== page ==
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It took about three evenings to get to a point where I thought I’d nailed the selection. A total of forty images just felt right in the end – thirty seemed to fall too short, literally, and it would have meant I would leave many favourites out. I couldn’t do it. The decision making was also compounded by the fact that vertical images just didn’t work in the mix this time – I’ll be addressing that in a future version instead.

The whole process was subject to a lot of reviewing, then leaving it, coming back, I changed the order a hundred times, deleted and added images, at least until I finally arrived at something I was happy with. The flow I picked was based on how textures, lines, patterns, colours, applied technique, atmosphere and even location played a part in trying to create almost a storyboard of my photography. There’s a degree of subtlety to the flow and of course it’s based on my own decision making so some might disagree with the final selections and the order they fall in, but the principles of having a strong back to front series as well as front to back also played it’s part. To my eye I think I pulled it off anyway – following the final print and construction I can honestly say I wouldn’t change anything.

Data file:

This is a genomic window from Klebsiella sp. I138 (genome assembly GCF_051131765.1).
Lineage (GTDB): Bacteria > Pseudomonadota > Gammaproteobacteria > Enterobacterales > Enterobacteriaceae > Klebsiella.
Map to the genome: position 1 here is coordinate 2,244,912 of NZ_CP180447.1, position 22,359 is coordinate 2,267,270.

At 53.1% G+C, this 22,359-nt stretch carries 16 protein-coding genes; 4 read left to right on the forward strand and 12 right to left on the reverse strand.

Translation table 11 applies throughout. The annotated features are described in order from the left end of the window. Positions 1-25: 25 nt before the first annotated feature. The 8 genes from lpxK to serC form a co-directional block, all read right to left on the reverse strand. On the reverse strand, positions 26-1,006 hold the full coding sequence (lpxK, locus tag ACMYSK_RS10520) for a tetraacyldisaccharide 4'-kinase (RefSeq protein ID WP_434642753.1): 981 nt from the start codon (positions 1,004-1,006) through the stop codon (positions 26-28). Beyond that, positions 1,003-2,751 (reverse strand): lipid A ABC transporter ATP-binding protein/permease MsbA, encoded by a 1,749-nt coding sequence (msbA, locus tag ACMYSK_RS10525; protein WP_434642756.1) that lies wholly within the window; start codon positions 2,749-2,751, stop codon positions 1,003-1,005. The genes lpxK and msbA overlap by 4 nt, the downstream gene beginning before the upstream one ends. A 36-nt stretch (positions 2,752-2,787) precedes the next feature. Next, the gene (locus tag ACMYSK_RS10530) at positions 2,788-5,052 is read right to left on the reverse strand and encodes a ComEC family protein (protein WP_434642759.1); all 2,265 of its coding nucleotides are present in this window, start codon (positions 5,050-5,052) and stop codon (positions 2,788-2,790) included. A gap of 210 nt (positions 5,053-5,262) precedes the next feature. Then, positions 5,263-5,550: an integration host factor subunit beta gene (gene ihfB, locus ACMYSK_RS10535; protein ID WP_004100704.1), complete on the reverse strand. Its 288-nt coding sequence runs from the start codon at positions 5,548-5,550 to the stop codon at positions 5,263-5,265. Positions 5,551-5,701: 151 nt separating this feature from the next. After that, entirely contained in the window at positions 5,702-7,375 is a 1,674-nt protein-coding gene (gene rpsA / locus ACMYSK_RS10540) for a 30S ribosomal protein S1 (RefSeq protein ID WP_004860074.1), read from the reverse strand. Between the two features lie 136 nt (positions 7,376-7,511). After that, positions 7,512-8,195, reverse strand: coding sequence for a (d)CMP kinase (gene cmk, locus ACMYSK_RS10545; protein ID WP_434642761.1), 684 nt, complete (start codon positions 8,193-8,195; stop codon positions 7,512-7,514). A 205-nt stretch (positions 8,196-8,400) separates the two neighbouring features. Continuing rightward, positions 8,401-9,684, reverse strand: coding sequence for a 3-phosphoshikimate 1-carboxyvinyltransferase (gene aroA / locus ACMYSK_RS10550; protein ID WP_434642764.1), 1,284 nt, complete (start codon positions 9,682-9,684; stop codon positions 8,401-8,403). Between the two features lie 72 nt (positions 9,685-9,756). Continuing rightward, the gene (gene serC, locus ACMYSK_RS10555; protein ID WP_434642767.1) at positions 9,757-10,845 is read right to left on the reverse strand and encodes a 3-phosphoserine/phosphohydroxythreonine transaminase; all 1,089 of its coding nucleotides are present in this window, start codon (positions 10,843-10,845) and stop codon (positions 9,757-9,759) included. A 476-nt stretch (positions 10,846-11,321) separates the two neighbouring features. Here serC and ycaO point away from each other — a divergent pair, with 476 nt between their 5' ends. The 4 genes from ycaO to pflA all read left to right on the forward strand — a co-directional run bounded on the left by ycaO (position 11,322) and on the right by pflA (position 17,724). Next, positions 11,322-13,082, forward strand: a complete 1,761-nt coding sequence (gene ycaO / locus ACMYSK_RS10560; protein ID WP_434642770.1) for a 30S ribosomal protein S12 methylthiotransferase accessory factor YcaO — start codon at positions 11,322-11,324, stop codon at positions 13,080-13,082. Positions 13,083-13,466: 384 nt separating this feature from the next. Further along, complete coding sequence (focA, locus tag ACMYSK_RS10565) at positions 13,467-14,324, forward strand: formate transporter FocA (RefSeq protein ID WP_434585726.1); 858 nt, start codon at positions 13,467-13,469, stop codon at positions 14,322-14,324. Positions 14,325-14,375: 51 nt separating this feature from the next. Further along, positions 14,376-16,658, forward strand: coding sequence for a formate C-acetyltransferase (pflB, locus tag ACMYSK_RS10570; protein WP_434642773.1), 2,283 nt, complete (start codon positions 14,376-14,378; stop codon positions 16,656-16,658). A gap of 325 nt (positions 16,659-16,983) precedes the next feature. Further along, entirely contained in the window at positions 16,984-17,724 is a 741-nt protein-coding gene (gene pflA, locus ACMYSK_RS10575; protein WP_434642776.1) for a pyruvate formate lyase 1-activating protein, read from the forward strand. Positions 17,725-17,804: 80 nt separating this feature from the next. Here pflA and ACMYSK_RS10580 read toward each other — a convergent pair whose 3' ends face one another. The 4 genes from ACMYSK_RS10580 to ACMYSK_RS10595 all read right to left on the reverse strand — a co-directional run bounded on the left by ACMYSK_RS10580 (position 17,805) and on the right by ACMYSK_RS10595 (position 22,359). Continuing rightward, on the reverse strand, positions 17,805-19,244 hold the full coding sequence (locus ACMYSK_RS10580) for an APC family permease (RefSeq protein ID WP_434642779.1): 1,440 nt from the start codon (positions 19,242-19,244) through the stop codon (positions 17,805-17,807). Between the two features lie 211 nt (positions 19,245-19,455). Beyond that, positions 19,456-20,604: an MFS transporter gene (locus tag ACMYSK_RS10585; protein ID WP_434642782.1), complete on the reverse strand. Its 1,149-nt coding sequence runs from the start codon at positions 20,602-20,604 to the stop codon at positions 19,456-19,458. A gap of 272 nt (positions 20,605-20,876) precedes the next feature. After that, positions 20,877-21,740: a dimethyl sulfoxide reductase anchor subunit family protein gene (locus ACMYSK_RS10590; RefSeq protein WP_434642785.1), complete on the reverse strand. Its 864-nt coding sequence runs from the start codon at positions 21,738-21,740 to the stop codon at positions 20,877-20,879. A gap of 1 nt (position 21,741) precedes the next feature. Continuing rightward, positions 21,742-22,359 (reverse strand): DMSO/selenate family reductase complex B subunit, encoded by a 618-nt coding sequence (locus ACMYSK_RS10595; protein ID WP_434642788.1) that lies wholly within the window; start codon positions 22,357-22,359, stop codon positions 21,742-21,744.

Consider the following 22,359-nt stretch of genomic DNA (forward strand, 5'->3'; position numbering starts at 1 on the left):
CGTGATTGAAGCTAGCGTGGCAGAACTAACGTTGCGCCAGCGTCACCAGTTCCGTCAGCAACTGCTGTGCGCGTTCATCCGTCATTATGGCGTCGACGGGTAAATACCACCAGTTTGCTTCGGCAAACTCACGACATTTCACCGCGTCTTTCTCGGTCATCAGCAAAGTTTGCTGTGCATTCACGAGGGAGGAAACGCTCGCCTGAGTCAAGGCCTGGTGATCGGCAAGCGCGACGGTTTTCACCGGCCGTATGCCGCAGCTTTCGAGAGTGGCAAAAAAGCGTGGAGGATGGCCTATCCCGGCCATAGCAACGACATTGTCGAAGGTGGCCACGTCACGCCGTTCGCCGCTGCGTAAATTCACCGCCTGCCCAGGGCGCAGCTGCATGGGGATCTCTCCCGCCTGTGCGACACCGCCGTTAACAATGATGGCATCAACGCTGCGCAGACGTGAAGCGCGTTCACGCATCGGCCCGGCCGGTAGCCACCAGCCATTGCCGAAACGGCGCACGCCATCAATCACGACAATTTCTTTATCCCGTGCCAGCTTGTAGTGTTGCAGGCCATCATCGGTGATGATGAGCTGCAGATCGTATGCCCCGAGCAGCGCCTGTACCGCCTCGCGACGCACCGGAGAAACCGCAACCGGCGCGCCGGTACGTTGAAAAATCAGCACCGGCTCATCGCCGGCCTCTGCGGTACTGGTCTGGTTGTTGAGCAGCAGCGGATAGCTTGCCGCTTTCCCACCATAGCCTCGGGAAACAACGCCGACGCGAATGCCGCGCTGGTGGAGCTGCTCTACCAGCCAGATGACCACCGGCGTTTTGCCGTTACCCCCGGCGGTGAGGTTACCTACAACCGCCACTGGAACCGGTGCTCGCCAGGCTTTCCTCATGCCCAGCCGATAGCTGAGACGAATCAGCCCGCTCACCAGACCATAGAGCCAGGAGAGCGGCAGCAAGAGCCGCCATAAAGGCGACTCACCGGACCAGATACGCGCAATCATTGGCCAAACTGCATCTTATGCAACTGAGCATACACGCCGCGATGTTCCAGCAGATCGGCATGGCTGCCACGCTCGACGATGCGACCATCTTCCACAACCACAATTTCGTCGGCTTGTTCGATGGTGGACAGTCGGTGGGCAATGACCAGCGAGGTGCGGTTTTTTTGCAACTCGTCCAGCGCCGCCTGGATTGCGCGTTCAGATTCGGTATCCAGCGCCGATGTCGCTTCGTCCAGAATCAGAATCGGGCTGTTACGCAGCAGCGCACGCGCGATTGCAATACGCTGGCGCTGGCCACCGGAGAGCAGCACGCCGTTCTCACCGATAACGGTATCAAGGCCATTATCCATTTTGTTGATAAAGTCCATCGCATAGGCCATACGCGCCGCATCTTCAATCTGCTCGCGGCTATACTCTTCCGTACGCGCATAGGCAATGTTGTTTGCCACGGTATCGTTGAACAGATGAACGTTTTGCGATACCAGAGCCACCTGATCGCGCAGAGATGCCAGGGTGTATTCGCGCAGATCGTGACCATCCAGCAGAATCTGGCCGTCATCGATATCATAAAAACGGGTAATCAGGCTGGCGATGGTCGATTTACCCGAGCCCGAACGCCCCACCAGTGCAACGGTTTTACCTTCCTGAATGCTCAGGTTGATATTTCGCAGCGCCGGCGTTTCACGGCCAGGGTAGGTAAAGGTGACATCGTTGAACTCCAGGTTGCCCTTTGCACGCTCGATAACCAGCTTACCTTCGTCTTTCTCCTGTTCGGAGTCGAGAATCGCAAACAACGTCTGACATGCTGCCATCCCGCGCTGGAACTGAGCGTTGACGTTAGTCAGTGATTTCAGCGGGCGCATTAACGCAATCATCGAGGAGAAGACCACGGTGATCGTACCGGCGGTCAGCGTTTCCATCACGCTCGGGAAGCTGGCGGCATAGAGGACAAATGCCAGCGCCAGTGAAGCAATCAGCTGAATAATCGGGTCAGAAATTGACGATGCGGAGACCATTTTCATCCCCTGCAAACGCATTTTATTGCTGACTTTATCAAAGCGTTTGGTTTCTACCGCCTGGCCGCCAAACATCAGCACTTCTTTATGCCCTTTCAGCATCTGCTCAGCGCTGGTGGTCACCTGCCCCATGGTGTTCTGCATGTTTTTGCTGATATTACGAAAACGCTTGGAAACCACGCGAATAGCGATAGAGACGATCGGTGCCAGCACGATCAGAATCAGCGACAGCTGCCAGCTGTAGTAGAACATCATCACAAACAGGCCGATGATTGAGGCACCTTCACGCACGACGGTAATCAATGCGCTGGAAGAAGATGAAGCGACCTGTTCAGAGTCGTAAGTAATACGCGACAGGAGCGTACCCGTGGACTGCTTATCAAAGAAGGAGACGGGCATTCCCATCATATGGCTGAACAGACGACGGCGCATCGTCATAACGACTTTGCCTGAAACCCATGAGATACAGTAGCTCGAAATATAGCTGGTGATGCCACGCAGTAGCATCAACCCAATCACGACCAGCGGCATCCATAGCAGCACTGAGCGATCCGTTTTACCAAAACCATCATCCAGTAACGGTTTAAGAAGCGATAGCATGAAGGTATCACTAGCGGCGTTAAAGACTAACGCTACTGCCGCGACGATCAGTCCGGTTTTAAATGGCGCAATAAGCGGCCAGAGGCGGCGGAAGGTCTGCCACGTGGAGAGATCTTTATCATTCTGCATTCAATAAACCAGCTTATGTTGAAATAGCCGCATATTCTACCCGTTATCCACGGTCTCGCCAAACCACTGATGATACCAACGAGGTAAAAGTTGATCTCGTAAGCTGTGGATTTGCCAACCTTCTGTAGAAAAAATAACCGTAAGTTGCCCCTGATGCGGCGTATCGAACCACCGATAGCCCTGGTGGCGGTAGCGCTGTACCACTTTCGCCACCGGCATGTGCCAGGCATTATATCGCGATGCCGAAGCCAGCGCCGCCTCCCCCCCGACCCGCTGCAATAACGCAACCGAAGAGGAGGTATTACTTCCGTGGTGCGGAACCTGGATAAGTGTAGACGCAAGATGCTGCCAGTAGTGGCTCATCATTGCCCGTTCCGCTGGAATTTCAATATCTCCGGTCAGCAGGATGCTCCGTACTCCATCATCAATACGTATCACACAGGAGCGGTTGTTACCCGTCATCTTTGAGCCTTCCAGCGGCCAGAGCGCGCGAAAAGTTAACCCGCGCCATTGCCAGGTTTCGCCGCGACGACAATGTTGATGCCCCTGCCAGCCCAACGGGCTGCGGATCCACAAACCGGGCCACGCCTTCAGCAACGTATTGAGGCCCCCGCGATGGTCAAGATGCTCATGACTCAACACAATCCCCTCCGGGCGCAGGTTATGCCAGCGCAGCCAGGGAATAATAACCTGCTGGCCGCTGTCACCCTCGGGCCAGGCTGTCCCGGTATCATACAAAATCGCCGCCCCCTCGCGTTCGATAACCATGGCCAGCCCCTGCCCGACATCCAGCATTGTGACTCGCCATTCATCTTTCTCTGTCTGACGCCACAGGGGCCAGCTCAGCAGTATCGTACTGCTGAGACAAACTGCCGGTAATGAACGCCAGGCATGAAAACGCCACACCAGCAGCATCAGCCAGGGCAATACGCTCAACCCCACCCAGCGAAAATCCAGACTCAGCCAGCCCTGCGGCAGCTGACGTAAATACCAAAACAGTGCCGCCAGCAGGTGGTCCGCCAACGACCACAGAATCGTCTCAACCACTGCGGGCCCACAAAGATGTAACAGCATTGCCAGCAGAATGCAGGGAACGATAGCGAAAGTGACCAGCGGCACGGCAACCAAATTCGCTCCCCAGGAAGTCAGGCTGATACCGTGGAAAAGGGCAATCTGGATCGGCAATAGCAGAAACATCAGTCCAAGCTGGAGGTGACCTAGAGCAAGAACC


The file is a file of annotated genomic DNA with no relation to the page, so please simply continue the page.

Step 2 – Pockets, Dividers And Hole Punching Considerations